1985-1989

Box 4

Folder 9

Thompson, James R. (See also Publications files)

1964-1997

Box 4

Folder 10

Washington Legal Foundation

1989-1992

Box 4

Folder 11

Wigmore, John H. and Emma

1934-1943

Box 4

Folder 12

Woods v. Wille (FEI consultant)

1988-1989

Box 4

Folder 13

Miscellaneous correspondence, A-K

1982-1997

Box 4

Folder 14

Miscellaneous correspondence, L-Z

1982-1997

Teaching Files: Northwestern University Law School

Box 5

Folder 1

Criminal Law: Defense/Ethics—Lecture Notes

1961-1966

Box 5

Folder 2

Criminal Law: Exam Questions

1965-1973

Box 5

Folder 3

Family/Marriage Law—Lecture Notes

ca. 1966

Box 5

Folder 4

Medical Jurisprudence—Lecture Notes

1954-1969

Box 5

Folder 5

Philosophy Underlying Criminal Procedure—Lecture Notes

1963 [?]

Box 5

Folder 6

Police Interrogation (?) (Lecture to Haddad's Class)

ca. 1990

Box 5

Folder 7

Scientific Evidence: Blood-testing lecture notes

1978

Box 5

Folder 8

Scientific Evidence: Course notes and outlines

1963-1979

Box 5

Folder 9

Scientific Evidence: Donald Doud/Inbau tandem notes

n.d.

Box 5

Folder 10

Scientific Evidence: Exams and quizzes

1957-1976

Box 5

Folder 11

Scientific Evidence: Eyewitness testimony lecture notes

ca. 1960

Box 5

Folder 12

Scientific Evidence: Handwriting analysis lecture notes

n.d

Box 5

Folder 13

Scientific Evidence: Lecture notes

ca. 1974

Box 6

Folder 1

Student Paper (William Carroll)

1971-1972

Teaching Files: Short Courses

Box 6

Folder 2

History, clippings, early brochures

1936-1983

Box 6

Folder 3

Criminal Interrogations and Confession (Short Course)

1979-1981

Organizations

Box 6

Folder 4

American Academy of Forensic Sciences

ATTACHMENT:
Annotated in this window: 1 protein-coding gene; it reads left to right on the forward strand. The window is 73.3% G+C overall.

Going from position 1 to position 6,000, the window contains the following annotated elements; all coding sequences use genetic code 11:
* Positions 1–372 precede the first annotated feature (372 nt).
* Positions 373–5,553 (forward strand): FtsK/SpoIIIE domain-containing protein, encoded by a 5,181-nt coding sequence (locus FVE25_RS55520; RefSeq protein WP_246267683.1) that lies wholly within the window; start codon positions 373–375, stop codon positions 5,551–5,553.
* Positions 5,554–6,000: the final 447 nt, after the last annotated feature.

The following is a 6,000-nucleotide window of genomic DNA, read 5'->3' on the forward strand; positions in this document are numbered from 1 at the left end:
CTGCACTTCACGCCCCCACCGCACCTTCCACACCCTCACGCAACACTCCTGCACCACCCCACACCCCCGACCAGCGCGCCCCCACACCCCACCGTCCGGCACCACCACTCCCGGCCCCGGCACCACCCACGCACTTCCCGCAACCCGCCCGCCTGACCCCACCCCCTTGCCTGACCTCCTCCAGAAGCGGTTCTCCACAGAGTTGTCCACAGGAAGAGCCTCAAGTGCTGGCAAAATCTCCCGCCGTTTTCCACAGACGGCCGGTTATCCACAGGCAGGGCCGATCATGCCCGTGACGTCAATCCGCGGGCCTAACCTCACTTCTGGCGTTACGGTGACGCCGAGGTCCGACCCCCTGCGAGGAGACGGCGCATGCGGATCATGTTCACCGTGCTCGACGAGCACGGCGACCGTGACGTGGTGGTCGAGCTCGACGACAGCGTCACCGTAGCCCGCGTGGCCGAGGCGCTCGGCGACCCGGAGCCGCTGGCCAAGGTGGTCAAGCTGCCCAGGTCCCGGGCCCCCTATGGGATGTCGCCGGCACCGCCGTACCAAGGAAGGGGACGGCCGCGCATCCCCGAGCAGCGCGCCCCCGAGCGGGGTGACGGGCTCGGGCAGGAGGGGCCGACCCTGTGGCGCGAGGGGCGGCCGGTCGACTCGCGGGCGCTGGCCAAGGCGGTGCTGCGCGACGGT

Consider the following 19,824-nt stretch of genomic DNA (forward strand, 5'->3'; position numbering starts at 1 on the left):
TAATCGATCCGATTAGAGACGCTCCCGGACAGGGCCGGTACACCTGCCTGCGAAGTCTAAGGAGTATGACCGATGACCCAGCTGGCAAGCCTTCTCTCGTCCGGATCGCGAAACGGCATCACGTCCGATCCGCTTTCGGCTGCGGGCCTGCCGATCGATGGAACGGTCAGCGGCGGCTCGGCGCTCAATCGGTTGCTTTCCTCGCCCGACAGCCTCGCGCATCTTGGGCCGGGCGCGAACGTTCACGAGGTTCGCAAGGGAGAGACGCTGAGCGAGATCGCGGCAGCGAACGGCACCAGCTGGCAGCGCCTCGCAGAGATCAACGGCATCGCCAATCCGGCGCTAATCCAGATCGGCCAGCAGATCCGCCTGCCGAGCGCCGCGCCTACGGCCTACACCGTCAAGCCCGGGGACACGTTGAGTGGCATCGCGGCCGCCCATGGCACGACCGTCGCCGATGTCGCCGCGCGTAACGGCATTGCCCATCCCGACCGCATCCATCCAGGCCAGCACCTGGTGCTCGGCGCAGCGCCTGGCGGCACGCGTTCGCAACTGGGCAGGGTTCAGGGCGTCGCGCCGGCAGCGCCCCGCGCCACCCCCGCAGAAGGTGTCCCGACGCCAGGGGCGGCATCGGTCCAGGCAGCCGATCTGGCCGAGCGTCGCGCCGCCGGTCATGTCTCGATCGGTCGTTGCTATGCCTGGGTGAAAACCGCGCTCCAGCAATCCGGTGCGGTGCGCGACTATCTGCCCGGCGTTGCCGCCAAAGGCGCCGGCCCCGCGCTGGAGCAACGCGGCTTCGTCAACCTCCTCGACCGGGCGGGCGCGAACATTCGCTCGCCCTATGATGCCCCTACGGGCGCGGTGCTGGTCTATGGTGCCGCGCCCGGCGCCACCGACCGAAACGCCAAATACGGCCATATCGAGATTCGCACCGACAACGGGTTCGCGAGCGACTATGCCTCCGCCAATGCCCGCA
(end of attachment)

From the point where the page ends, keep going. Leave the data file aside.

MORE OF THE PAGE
1994-1997

American Bar Association

Box 6

Folder 5

Survey of the Administration of Criminal Justice

1956

Box 6

Folder 6

Correspondence (mostly about "Miranda")

1989

Americans for Effective Law Enforcement (AELE)

Box 6

Folder 7

Brochures

1967-1977

Box 6

Folder 8

Annual Report and Prospectus

1973-1975

Box 6

Folder 9

Articles, clippings

1966-1982

Box 6

Folder 10

Administrative records

1967-1976

Box 6

Folder 11

Administrative records

1978-1979

Box 6

Folder 12

Administrative records

1980-1993

Box 7

Folder 1

Administrative records

1994-1996

Box 7

Folder 2

Administrative records, Illinois Chapter

1973-1976

Box 7

Folder 3

Contributions

1976-1982

Box 7

Folder 4

Correspondence (Fred E. Inbau)

1970-1994

Box 7

Folder 5

Harold A. Smith Law Student Brief-writing Contest

1973-1974

Box 7

Folder 6

Position papers nos. 1-8

1969-1979

Box 7

Folder 7

Publications: "Alert"

1968-1990

Box 7

Folder 8

Publications: "Impact"

1975-1978, n.d.

Box 7

Folder 9

Publications: Various publications, published reports

1967-1979

Box 7

Folder 10

Reports and speeches

1968-1980

AELE "Amicus Curiae"

Box 7

Folder 11

"Amicus Curiae" Correspondence: US v. Green

1993

Box 7

Folder 12

"Amicus Curiae" Correspondence: Davis v. US

1993

Box 8

Folder 1

"Amicus Curiae" Drafts and Petitions

1994-1997

Box 8

Folder 2

"Amicus Curiae" Briefs: District and Circuit Courts

1971-1990

Box 8

Folder 3

“"Amicus Curiae" Briefs: State Supreme Court”

n.d.

Box 8

Folder 4

"Amicus Curiae" Briefs: U.S. Supreme Court

1967-1972

Box 8

Folder 5

"Amicus Curiae" Briefs: U.S. Supreme Court

1973-1976

Box 8

Folder 6

"Amicus Curiae" Briefs: U.S. Supreme Court

1977-1979

Box 8

Folder 7

"Amicus Curiae" Briefs: U.S. Supreme Court

1980-1981

Box 9

Folder 1

"Amicus Curiae" Briefs: U.S. Supreme Court

1982-1983

Box 9

Folder 2

"Amicus Curiae" Briefs: U.S. Supreme Court

1984-1988

Box 9

Folder 3

"Amicus Curiae" Briefs: U.S. Supreme Court

1989-1990

Box 9

Folder 4

"Amicus Curiae" Briefs: U.S. Supreme Court

1991-1992

Box 9

Folder 5

“"Amicus Curiae" Briefs: U.S. Supreme Court”

1993-1997

Box 9

Folder 6

“"Amicus Curiae" Briefs: notes”

n.d.

Business Integrity Institute

Box 9

Folder 7

Business Integrity Institute

1989, n.d.

Box 9

Folder 8

Business Integrity Institute: Correspondence

1989-1990

Box 9

Folder 9

Chicago Crime Commission

1947-1993

Box 9

Folder 10

National Association of Defense Lawyers in Criminal Cases

1959-1986

Inbau and "Miranda"

Box 10

Folder 1

Correspondence: “Over-reaction”

1982-1983

Box 10

Folder 2

Press clippings and coverage: “Over-reaction”

1982-1985

Box 10

Folder 3

Correspondence and notes: “Cost of 'Miranda'”

1988

Box 10

Folder 4

Paul Cassell

1994-5, 1997

Box 10

Folder 5

“General "Miranda" notes, clippings, articles, briefs (1)”

1979-1989

Box 10

Folder 6

“General "Miranda" notes, clippings, articles, briefs (2)”

1991-1998

Box 10

Folder 7

General "Miranda" notes, clippings, articles, briefs (3)

n.d.

Box 10

Folder 8